Esri Partners, Developers, and Government Leaders Highlight the Need for Insight into Creating Location-Based Solutions

Esri Kicks Off Conference Season with Events That Showcase Geospatial Innovation

March 17, 2016

Redlands, California— Esri met with clients, partners, government leaders, and technology experts from more than 40 countries during recent conferences in Washington, DC, and Palm Springs. The meetings addressed current transformational technology shifts and the role of location analysis as a problem-solving tool.

At the Esri Federal GIS Conference, Partner Conference, and Developer Summit, clients from all levels of government and industry demonstrated ways to advance geographic information system (GIS) solutions to solve real-world problems that include processing ever-increasing data volume and accessibility, making the best use of limited natural resources, and connecting people with location information to support better-informed decision making.

The conferences featured informational and training sessions that addressed the need for dynamic, intuitive solutions in a landscape rife with tech-savvy, data-hungry consumers. In Washington, DC, government leaders delved into a sea of exciting new technologies to help them remain effective in serving citizens and other constituencies. Key topics included insight into ways location-based solutions can enable governments to build tools that make it easy for stakeholders to visualize, understand, and share big data—a critical component for building smarter and more sustainable communities.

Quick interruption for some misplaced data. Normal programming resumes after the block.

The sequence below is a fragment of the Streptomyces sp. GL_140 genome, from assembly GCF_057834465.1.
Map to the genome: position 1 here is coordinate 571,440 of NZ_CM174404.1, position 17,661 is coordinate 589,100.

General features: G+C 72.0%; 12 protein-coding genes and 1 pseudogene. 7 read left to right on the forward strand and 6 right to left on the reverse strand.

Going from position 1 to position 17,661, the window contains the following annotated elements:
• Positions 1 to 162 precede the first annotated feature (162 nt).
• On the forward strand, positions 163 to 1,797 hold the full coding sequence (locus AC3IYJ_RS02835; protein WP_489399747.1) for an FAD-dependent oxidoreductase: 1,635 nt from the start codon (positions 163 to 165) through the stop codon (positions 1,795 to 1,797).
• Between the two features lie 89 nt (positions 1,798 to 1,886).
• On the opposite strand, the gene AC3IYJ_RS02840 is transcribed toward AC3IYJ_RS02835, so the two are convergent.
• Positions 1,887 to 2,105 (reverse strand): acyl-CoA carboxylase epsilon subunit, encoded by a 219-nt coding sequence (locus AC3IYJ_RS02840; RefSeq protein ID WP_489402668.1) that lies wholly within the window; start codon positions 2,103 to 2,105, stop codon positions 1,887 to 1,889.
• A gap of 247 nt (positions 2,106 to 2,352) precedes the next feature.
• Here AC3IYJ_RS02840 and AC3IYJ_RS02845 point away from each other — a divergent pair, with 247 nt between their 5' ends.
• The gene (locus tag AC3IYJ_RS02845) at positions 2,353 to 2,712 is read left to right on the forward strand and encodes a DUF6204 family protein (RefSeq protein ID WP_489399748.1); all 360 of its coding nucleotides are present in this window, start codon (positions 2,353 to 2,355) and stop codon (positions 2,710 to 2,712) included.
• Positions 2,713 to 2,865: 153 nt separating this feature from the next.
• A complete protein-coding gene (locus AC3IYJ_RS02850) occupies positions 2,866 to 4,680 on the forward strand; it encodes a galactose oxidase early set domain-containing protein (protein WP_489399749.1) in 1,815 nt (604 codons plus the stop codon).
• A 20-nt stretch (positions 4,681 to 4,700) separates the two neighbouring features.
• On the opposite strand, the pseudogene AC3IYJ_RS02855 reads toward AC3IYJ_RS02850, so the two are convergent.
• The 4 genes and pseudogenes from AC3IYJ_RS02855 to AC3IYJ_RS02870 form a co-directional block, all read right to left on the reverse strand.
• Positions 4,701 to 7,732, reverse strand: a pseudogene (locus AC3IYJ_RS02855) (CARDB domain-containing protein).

In Palm Springs, members of the Esri Partner Network demonstrated solutions and best practices to tackle common issues such as internal and external data sharing, self-service geographic information tools, and location-based tools that support more scalable and flexible ways of doing business. The learning experience continued throughout the week, as top developers from public and private sectors explored the necessity for IT transformation and organizational change in order to exploit investments being made in next-generation technology and service offerings.

Conference attendee and plenary speaker Sue Gordon, deputy director of the National Geospatial-Intelligence Agency, noted, "When we match government's purpose, resources, and years of tradecraft with the energy and innovation of industry, good things happen." At the Esri Public Sector CIO Summit and world-renowned User Conference, attendees can expect good things to become great.

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Karen Richardson, Esri
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